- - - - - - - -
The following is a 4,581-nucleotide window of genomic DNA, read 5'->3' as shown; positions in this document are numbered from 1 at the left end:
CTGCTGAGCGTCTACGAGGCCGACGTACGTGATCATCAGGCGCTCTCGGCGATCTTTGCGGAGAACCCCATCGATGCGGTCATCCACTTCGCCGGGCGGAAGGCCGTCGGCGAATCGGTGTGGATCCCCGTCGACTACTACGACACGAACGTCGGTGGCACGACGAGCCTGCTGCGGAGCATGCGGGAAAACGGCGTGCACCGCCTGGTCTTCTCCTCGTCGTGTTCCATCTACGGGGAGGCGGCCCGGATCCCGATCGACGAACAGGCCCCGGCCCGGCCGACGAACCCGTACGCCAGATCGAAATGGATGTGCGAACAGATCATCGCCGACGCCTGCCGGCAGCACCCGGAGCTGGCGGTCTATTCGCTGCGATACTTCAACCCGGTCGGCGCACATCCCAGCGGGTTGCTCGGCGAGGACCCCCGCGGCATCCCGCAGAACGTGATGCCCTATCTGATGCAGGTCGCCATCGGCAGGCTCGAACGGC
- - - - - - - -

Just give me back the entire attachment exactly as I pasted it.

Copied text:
The following is a 4,581-nucleotide window of genomic DNA, read 5'->3' as shown; positions in this document are numbered from 1 at the left end:
CTGCTGAGCGTCTACGAGGCCGACGTACGTGATCATCAGGCGCTCTCGGCGATCTTTGCGGAGAACCCCATCGATGCGGTCATCCACTTCGCCGGGCGGAAGGCCGTCGGCGAATCGGTGTGGATCCCCGTCGACTACTACGACACGAACGTCGGTGGCACGACGAGCCTGCTGCGGAGCATGCGGGAAAACGGCGTGCACCGCCTGGTCTTCTCCTCGTCGTGTTCCATCTACGGGGAGGCGGCCCGGATCCCGATCGACGAACAGGCCCCGGCCCGGCCGACGAACCCGTACGCCAGATCGAAATGGATGTGCGAACAGATCATCGCCGACGCCTGCCGGCAGCACCCGGAGCTGGCGGTCTATTCGCTGCGATACTTCAACCCGGTCGGCGCACATCCCAGCGGGTTGCTCGGCGAGGACCCCCGCGGCATCCCGCAGAACGTGATGCCCTATCTGATGCAGGTCGCCATCGGCAGGCTCGAACGGC